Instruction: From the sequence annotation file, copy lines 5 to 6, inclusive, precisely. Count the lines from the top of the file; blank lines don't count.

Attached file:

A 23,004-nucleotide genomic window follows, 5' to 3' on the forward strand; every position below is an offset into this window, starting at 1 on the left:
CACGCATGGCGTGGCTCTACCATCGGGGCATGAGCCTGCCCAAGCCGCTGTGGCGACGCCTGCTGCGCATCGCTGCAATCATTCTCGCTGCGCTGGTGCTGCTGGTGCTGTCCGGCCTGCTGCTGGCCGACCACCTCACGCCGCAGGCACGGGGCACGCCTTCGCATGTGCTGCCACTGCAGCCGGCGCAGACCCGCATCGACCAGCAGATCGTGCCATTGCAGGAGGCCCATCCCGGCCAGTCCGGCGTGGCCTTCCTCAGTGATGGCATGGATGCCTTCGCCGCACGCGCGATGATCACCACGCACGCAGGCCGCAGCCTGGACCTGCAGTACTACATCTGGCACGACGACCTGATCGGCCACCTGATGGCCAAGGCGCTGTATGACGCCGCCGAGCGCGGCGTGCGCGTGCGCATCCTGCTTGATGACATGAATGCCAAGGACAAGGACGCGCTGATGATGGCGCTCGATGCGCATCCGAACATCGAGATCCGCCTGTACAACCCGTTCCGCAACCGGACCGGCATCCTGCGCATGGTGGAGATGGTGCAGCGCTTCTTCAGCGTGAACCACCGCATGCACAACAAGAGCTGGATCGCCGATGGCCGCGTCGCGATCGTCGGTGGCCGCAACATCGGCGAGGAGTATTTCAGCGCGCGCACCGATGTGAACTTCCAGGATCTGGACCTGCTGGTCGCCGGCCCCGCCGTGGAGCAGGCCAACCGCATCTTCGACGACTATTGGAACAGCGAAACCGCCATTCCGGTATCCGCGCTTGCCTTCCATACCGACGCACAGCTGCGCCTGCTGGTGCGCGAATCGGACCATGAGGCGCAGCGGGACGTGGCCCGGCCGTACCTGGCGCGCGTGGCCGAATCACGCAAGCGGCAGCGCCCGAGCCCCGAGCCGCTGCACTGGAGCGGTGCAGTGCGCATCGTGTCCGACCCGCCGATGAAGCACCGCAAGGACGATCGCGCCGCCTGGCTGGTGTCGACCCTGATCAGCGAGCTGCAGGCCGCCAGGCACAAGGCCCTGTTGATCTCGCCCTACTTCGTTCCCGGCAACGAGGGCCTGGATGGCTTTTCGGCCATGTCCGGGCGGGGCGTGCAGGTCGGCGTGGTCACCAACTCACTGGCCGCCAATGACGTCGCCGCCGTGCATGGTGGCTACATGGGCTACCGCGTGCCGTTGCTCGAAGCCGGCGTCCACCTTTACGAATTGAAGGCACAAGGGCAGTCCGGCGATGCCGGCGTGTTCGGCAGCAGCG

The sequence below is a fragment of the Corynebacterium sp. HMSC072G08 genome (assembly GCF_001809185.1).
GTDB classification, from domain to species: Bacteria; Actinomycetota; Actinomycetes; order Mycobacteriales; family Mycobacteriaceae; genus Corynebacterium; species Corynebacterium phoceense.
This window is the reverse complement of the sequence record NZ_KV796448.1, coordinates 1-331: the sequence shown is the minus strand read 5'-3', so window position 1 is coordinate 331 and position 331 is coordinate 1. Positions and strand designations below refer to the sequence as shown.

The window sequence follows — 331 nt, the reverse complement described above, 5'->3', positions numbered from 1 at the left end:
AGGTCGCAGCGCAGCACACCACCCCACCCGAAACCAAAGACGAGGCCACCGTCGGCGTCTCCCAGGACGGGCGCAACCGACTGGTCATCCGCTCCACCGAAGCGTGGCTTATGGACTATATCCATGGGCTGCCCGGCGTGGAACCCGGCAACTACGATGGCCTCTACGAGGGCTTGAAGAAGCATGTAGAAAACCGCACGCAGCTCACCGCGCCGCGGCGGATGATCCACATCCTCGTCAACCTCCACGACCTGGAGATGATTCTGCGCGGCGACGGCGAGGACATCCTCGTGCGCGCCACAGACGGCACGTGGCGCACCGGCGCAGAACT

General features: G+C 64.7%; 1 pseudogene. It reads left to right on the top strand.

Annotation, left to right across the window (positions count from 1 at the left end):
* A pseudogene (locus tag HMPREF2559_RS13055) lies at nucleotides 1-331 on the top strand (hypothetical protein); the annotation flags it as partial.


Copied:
This window is the reverse complement of the sequence record NZ_KV796448.1, coordinates 1-331: the sequence shown is the minus strand read 5'-3', so window position 1 is coordinate 331 and position 331 is coordinate 1. Positions and strand designations below refer to the sequence as shown.

The window sequence follows — 331 nt, the reverse complement described above, 5'->3', positions numbered from 1 at the left end: